Zach Ware

Developing Indifference

I’ve learned a lot about indifference in the past year. I always thought of indifference as the razor sharp tool one develops when he doesn’t care. Indifference is deeper than not caring. Indifference is the most powerful tool in the behavioral change arsenal.

Indifference isn’t an active feeling. You only know you’ve developed indifference when you look back on a period of time and realize you didn’t think about something at all. If you are thinking about how you don’t care, you’re not indifferent. You’re preoccupied.

Indifference can’t be developed actively. Indifference is the process of making a thing irrelevant. It’s using a new iPhone and realizing, months later, you haven’t touched your Blackberry or missed it at all.

Indifference is a feeling that will baffle you. You will marvel at questions like how did I, after being addicted to my Blackberry for so long, just stop caring?

We often mistake apathy or angst for indifference. We say we don’t care about the negative people, bad habits or the things we keep doing even though we say to want to stop.

Over the past year, I quit drinking, overhauled my food intake, got in shape and got my mental house in order. In the process I lost 30 pounds, dropped to 13% body fat, developed an unbreakable gym routine, relaunched our fund and kicked off countless (mostly bad) business ideas. I changed how (and with whom) I spend my time. It is not an exaggeration to say I am a different person.

None of these achievements was intentional. I didn’t set out with a master plan or even a small plan. I didn’t download a magic app or read a diet book.

In each case, I found a small habit that conflicted with my view of how I wanted things to be in some measure of future time and replaced it with something else. I repeated that multiple times and quickly the habit changes compounded.

At that point, I had not yet read The Power of Habit so I didn’t realize that what I was doing was a scientifically superior path to creating lasting changes. I just knew that by removing one habit without a replacement for the chemical releases it causes for my brain, there would be a void and I would fail.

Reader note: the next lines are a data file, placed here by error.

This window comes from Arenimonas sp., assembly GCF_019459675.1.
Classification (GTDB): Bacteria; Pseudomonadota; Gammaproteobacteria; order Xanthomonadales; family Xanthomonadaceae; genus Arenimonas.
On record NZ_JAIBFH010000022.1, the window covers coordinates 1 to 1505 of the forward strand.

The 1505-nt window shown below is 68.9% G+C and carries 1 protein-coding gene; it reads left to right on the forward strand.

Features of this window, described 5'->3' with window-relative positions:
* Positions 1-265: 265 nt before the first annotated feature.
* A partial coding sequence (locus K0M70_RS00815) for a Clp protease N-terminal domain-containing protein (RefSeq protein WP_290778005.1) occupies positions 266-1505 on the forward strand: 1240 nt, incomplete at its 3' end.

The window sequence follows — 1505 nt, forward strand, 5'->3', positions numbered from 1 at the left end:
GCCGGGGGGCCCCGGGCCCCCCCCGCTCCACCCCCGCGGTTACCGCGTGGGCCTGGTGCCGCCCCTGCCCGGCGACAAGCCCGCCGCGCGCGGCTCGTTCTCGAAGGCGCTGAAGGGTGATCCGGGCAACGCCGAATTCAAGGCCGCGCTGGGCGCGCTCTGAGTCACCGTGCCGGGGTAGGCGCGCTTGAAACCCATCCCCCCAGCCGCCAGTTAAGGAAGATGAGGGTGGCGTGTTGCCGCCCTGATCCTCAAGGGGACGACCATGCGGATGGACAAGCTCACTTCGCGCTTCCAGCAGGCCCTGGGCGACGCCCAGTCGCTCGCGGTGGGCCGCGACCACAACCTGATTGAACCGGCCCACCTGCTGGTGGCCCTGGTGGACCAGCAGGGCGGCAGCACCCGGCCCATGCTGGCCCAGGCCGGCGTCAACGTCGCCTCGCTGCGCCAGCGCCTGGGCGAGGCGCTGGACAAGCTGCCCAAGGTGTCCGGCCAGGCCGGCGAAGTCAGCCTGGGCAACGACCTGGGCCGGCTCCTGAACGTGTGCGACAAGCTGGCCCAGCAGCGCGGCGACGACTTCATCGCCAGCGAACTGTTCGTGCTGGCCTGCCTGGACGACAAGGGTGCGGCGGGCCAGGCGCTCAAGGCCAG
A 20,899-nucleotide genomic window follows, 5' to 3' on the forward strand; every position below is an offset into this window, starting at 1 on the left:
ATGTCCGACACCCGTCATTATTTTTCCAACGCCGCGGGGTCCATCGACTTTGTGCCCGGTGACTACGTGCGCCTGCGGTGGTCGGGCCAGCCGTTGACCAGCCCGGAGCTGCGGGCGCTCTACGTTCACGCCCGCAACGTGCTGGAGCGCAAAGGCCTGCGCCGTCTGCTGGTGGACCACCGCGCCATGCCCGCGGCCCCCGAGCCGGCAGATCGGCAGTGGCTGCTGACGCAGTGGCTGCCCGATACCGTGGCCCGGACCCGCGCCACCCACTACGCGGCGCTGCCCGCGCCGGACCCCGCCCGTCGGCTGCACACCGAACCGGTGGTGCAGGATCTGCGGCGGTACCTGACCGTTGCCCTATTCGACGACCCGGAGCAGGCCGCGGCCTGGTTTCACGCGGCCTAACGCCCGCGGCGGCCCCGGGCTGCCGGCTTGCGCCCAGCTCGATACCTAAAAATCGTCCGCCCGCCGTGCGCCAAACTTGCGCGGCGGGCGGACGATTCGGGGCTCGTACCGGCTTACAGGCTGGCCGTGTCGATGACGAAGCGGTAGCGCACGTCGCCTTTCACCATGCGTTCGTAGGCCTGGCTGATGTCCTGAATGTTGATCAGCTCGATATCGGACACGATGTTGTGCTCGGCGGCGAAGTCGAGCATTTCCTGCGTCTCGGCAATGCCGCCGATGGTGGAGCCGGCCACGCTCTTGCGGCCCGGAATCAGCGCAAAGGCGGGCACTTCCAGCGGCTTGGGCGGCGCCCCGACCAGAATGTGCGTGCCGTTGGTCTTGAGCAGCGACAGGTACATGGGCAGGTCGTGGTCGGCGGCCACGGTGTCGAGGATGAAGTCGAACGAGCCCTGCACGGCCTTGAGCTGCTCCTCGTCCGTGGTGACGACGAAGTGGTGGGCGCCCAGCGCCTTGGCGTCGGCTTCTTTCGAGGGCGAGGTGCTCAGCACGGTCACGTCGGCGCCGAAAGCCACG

Why haven’t I fallen off the wagon? Indifference.

I am indifferent to alcohol, junk food, toxic people, status comparisons and so many things that a year ago I was addicted to.

We are not programmed to want things that are bad for us. We do not specifically need Jack In The Box. We don’t need negative people. We don’t need alcohol. We need the dopamine and serotonin releases from the deliciousness of a Meaty Breakfast Burrito. We need the releases brought by social validation.

When you consciously know what you want your world to look like you can spot the habits that conflict with that world view. In those moments of lucidity, you know what to eliminate but have no idea how to do go about tackling it. It’s at this point that some of us jump on fad diet plans or “vacations” from the habit.

The problem with that approach is that science proves you can’t simply eliminate those habits en masse overnight. You can stop yourself from drinking that extra glass of wine but you can’t stop your brain from wanting the chemical releases it triggers.

To develop indifference you have to make the bad habit obsolete. Think of a habit like an iPhone. A new iPhone and an old iPhone do mostly the same things. They are 99% identical. But the 1% of things the new iPhone does is exciting. If someone bought you a new iPhone you would look at the two side by side and choose the new one.

Want to get in shape? Create an unwinnable situation for your brain. Set an early morning appointment at the gym with a trainer or a friend. After a few weeks you’ll find the early mornings after an extra glass of wine or a late night in front of the computer make you groggy.

You’ll be miserable at the gym. You’ll want to go to bed earlier. And that glass of wine doesn’t make the mornings any easier. Your brain, high on dopamine releases from the gym, isn’t starved. And before you know it, the bad habits disappear and as a bonus you developed a daily exercise routine.

Want to drop junk food and eat more vegetables? Start eating tons of vegetables. Or as I do, drink them. Fill up. Your brain will be flush with nutrients it loves and the brain chemicals will flow. But you’ll find there simply aren’t enough hours in the day and space in your stomach to eat the crap and the vegetables. You’ll have created an unwinnable conflict, giving your lucid brain the chance to make the logical decision, vegetables win.

These are trivial examples. True indifference is more personal. No matter the subject, the science is the same.

Our monkey brains don’t discriminate between available sources of dopamine and serotonin release. They will do everything possible to get the chemical releases from wherever they can get it, good or bad.

To drop bad habits we must add good ones first. There’s only so much room in the car. Once it’s full, something has to go. And the choice is easy.

And that is how we develop indifference.

First published on March 7, 2016